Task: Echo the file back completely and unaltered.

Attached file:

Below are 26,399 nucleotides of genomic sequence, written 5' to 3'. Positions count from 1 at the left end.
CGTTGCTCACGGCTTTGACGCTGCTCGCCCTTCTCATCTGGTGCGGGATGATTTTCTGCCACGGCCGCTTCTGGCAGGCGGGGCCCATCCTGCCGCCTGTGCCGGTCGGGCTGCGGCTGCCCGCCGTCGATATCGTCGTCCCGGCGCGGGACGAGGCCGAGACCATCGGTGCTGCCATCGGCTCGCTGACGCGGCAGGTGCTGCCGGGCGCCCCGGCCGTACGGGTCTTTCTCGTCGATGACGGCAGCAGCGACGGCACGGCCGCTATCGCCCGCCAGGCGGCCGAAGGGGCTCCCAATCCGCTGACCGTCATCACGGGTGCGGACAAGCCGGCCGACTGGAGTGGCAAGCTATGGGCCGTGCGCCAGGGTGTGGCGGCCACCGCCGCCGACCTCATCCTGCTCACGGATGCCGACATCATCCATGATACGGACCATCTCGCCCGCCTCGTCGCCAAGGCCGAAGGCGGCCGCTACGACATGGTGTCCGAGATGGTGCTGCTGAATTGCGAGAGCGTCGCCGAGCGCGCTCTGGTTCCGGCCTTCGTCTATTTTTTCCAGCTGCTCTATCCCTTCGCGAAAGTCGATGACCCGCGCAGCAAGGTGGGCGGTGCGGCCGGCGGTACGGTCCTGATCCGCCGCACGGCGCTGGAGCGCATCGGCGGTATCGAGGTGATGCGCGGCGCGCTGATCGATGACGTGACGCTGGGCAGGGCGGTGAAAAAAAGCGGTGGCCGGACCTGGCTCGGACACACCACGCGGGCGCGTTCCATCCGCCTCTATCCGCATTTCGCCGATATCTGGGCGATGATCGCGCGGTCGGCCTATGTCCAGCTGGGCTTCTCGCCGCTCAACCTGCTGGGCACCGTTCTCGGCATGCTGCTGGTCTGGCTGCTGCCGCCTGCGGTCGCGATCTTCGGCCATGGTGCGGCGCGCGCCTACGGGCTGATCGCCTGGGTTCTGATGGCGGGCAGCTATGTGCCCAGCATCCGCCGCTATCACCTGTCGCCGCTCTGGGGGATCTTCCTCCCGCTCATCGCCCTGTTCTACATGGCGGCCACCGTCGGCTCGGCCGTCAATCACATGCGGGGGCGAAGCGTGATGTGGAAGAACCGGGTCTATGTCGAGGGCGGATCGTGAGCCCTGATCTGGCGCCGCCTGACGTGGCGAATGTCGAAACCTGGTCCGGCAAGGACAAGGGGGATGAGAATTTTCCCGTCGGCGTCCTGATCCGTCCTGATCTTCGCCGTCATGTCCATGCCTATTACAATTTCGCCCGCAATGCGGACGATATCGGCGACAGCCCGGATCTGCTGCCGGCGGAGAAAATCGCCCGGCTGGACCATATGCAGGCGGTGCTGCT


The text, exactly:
Below are 26,399 nucleotides of genomic sequence, written 5' to 3'. Positions count from 1 at the left end.
CGTTGCTCACGGCTTTGACGCTGCTCGCCCTTCTCATCTGGTGCGGGATGATTTTCTGCCACGGCCGCTTCTGGCAGGCGGGGCCCATCCTGCCGCCTGTGCCGGTCGGGCTGCGGCTGCCCGCCGTCGATATCGTCGTCCCGGCGCGGGACGAGGCCGAGACCATCGGTGCTGCCATCGGCTCGCTGACGCGGCAGGTGCTGCCGGGCGCCCCGGCCGTACGGGTCTTTCTCGTCGATGACGGCAGCAGCGACGGCACGGCCGCTATCGCCCGCCAGGCGGCCGAAGGGGCTCCCAATCCGCTGACCGTCATCACGGGTGCGGACAAGCCGGCCGACTGGAGTGGCAAGCTATGGGCCGTGCGCCAGGGTGTGGCGGCCACCGCCGCCGACCTCATCCTGCTCACGGATGCCGACATCATCCATGATACGGACCATCTCGCCCGCCTCGTCGCCAAGGCCGAAGGCGGCCGCTACGACATGGTGTCCGAGATGGTGCTGCTGAATTGCGAGAGCGTCGCCGAGCGCGCTCTGGTTCCGGCCTTCGTCTATTTTTTCCAGCTGCTCTATCCCTTCGCGAAAGTCGATGACCCGCGCAGCAAGGTGGGCGGTGCGGCCGGCGGTACGGTCCTGATCCGCCGCACGGCGCTGGAGCGCATCGGCGGTATCGAGGTGATGCGCGGCGCGCTGATCGATGACGTGACGCTGGGCAGGGCGGTGAAAAAAAGCGGTGGCCGGACCTGGCTCGGACACACCACGCGGGCGCGTTCCATCCGCCTCTATCCGCATTTCGCCGATATCTGGGCGATGATCGCGCGGTCGGCCTATGTCCAGCTGGGCTTCTCGCCGCTCAACCTGCTGGGCACCGTTCTCGGCATGCTGCTGGTCTGGCTGCTGCCGCCTGCGGTCGCGATCTTCGGCCATGGTGCGGCGCGCGCCTACGGGCTGATCGCCTGGGTTCTGATGGCGGGCAGCTATGTGCCCAGCATCCGCCGCTATCACCTGTCGCCGCTCTGGGGGATCTTCCTCCCGCTCATCGCCCTGTTCTACATGGCGGCCACCGTCGGCTCGGCCGTCAATCACATGCGGGGGCGAAGCGTGATGTGGAAGAACCGGGTCTATGTCGAGGGCGGATCGTGAGCCCTGATCTGGCGCCGCCTGACGTGGCGAATGTCGAAACCTGGTCCGGCAAGGACAAGGGGGATGAGAATTTTCCCGTCGGCGTCCTGATCCGTCCTGATCTTCGCCGTCATGTCCATGCCTATTACAATTTCGCCCGCAATGCGGACGATATCGGCGACAGCCCGGATCTGCTGCCGGCGGAGAAAATCGCCCGGCTGGACCATATGCAGGCGGTGCTGCT